Samsung DVD-H1080 DVD Player Review


Key Specifications

  • Review Price: £57.89

DVD players have been around for over a decade now, and inevitably manufacturers are struggling to sex up a technology that’s slowly being usurped by Blu-ray and digital downloads. There aren’t many technological avenues left to explore, but one way to keep people interested is to dream up unusual and alluring designs, and that’s something Samsung excels at. The DVD-H1080 perfectly demonstrates the Korean company’s ability to make a bog-standard product look beautiful, and as a result this affordably-priced deck really stands out from the crowd.

Veering away from the rectangular box approach of most DVD players, the DVD-H1080 sports a distinctive ‘pebble’ design – the type you’d use for skimming across a pond judging by the round shape and slim dimensions. And as is customary for Samsung products these days, it’s styled in a deep gloss black finish that’ll take a lot of maintenance to keep fingerprint-free – but the swanky looks are worth the effort.

We’re a sucker for touch-sensitive buttons so it’s great to see three of them at the front of the unit covering play/pause, eject and power. The disc tray below is so slim you barely notice it, while on the back the connection line-up is understandably limited given the unit’s compact size.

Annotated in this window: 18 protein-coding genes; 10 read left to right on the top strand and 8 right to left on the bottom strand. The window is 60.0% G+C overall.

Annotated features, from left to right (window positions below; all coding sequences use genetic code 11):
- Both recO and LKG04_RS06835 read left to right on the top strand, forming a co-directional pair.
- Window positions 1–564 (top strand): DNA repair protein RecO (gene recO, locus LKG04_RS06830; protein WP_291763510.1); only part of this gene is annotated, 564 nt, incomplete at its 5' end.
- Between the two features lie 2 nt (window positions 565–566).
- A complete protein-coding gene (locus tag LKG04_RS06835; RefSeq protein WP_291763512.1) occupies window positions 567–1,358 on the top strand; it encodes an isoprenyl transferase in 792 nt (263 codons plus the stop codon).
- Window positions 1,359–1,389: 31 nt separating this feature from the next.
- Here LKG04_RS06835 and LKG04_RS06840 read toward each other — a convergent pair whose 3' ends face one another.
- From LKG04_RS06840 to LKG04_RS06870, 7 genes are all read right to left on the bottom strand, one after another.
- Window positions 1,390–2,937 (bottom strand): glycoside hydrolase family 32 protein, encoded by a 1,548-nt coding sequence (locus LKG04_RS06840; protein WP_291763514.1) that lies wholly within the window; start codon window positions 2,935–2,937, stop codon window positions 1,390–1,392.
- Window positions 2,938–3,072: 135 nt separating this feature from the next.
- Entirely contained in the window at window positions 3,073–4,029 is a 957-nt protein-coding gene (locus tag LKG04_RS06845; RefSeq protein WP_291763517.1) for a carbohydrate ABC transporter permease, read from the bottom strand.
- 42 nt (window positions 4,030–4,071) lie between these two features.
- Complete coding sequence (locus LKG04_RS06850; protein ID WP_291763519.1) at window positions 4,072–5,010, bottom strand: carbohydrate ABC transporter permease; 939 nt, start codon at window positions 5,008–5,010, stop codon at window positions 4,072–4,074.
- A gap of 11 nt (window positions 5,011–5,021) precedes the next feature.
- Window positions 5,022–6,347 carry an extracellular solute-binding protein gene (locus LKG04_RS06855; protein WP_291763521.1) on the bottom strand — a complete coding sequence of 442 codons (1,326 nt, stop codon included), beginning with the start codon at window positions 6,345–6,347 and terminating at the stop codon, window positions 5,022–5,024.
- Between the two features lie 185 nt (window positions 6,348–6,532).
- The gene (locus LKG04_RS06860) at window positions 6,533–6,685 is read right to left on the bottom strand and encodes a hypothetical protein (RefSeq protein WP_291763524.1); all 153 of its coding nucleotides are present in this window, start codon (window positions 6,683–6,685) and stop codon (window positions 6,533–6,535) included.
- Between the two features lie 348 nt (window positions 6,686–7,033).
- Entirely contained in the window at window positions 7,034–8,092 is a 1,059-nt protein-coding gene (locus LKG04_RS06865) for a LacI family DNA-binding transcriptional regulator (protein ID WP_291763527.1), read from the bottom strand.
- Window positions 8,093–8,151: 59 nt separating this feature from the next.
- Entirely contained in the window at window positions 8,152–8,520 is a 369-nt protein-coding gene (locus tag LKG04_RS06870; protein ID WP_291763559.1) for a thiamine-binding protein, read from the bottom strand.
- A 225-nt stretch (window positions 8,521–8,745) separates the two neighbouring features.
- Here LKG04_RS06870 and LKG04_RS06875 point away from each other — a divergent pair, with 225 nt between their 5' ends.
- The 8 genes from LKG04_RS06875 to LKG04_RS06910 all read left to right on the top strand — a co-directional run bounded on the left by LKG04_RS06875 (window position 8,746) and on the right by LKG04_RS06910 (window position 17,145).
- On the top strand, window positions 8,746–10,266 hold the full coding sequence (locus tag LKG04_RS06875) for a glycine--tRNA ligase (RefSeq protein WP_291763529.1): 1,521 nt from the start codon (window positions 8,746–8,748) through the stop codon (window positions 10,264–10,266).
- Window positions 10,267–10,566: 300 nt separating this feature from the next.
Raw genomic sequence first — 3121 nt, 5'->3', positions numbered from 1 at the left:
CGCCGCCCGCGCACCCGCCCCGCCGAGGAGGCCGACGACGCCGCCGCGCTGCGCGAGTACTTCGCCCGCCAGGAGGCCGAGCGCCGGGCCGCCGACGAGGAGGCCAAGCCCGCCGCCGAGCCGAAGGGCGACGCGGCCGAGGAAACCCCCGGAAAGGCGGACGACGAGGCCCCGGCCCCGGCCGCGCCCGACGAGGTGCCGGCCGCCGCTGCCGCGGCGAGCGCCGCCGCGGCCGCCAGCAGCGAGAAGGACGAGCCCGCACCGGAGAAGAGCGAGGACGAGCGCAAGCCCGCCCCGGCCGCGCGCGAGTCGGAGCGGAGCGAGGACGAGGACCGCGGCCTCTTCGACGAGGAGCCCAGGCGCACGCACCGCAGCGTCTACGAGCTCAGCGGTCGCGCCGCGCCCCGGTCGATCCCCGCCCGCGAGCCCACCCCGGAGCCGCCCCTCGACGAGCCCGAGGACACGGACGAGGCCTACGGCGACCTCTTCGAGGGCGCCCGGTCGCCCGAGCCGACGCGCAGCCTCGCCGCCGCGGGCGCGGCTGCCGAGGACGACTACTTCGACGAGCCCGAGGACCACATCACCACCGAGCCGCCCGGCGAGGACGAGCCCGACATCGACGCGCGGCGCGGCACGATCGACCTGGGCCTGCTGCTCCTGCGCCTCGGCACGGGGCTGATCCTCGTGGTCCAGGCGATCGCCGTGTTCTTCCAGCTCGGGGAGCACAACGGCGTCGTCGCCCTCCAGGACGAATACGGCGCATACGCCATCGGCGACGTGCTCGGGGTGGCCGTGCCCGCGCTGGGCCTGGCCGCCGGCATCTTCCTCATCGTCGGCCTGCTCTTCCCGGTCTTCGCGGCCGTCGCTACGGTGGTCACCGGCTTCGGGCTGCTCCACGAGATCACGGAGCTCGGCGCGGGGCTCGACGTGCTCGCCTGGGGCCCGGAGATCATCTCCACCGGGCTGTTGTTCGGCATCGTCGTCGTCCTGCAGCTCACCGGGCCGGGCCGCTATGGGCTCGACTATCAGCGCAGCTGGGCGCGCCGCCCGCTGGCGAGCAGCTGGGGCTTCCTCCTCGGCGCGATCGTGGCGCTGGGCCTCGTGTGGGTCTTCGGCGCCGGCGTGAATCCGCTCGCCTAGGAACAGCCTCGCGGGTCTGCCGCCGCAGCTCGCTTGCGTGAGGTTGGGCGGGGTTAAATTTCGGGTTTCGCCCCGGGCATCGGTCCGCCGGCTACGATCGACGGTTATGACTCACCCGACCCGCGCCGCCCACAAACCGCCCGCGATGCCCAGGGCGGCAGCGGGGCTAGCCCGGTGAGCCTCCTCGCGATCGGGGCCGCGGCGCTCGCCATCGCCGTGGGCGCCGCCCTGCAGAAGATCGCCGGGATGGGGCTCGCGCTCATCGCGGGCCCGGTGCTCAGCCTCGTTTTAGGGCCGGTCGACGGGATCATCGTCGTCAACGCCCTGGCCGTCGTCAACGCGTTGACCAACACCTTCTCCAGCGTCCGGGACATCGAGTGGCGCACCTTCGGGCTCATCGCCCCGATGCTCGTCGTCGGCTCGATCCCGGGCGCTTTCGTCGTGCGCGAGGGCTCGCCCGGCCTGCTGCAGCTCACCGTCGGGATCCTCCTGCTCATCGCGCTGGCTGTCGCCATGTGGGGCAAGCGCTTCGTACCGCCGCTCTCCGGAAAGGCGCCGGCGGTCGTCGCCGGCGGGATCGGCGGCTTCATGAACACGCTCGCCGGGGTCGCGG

On offer is an HDMI output, which will deliver 720p, 1080i and 1080p pictures to a suitably equipped HDTV, as well as component and composite video outs for lower-tech TVs. Audio outputs are of the coaxial digital and analogue stereo varieties but those who need optical are out of luck. There’s no SCART output either, so check your connection needs carefully before buying.

Samsung has also tucked a USB 2.0 port around the back, which means you won’t spoil the aesthetic with a flash drive plugged in. This makes it possible to play MP3, WMA, JPEG, DivX and XviD files without the need to burn them onto CD or DVD first – but it will also play them back from disc if need be. And disc support is solid too, with a compatibility list that includes DVD-R/-RW, DVD+R/+RW, CD and CD-R/-RW.

The other benefit of that USB port is that you can rip tracks from CD straight onto a portable music player in MP3 format (128 or 192kbps), saving you the need to get your PC involved. But here’s the rub – there’s no Gracenote so you’ll need to tag tracks on your PC later.

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